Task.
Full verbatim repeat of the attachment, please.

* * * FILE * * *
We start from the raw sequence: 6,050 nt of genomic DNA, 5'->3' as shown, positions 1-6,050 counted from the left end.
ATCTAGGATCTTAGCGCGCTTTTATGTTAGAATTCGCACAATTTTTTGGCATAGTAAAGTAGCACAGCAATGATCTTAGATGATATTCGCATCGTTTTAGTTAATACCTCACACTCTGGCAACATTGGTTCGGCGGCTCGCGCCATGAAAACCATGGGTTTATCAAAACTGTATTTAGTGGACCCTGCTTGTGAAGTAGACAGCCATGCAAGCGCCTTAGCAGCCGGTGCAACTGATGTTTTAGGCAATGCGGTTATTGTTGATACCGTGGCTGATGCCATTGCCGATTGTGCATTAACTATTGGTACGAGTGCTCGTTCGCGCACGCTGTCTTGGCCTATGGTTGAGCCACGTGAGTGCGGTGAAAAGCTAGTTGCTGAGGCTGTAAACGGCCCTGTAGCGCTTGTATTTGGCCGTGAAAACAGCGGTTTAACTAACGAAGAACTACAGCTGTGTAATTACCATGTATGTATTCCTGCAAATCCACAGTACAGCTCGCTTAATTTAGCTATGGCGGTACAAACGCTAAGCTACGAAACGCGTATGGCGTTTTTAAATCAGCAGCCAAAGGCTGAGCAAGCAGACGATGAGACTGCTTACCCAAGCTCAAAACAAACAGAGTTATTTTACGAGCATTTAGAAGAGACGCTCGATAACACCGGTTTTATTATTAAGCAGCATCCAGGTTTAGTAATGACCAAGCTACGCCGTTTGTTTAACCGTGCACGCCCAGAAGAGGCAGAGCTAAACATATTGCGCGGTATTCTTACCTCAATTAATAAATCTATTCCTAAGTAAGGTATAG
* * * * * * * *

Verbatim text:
We start from the raw sequence: 6,050 nt of genomic DNA, 5'->3' as shown, positions 1-6,050 counted from the left end.
ATCTAGGATCTTAGCGCGCTTTTATGTTAGAATTCGCACAATTTTTTGGCATAGTAAAGTAGCACAGCAATGATCTTAGATGATATTCGCATCGTTTTAGTTAATACCTCACACTCTGGCAACATTGGTTCGGCGGCTCGCGCCATGAAAACCATGGGTTTATCAAAACTGTATTTAGTGGACCCTGCTTGTGAAGTAGACAGCCATGCAAGCGCCTTAGCAGCCGGTGCAACTGATGTTTTAGGCAATGCGGTTATTGTTGATACCGTGGCTGATGCCATTGCCGATTGTGCATTAACTATTGGTACGAGTGCTCGTTCGCGCACGCTGTCTTGGCCTATGGTTGAGCCACGTGAGTGCGGTGAAAAGCTAGTTGCTGAGGCTGTAAACGGCCCTGTAGCGCTTGTATTTGGCCGTGAAAACAGCGGTTTAACTAACGAAGAACTACAGCTGTGTAATTACCATGTATGTATTCCTGCAAATCCACAGTACAGCTCGCTTAATTTAGCTATGGCGGTACAAACGCTAAGCTACGAAACGCGTATGGCGTTTTTAAATCAGCAGCCAAAGGCTGAGCAAGCAGACGATGAGACTGCTTACCCAAGCTCAAAACAAACAGAGTTATTTTACGAGCATTTAGAAGAGACGCTCGATAACACCGGTTTTATTATTAAGCAGCATCCAGGTTTAGTAATGACCAAGCTACGCCGTTTGTTTAACCGTGCACGCCCAGAAGAGGCAGAGCTAAACATATTGCGCGGTATTCTTACCTCAATTAATAAATCTATTCCTAAGTAAGGTATAG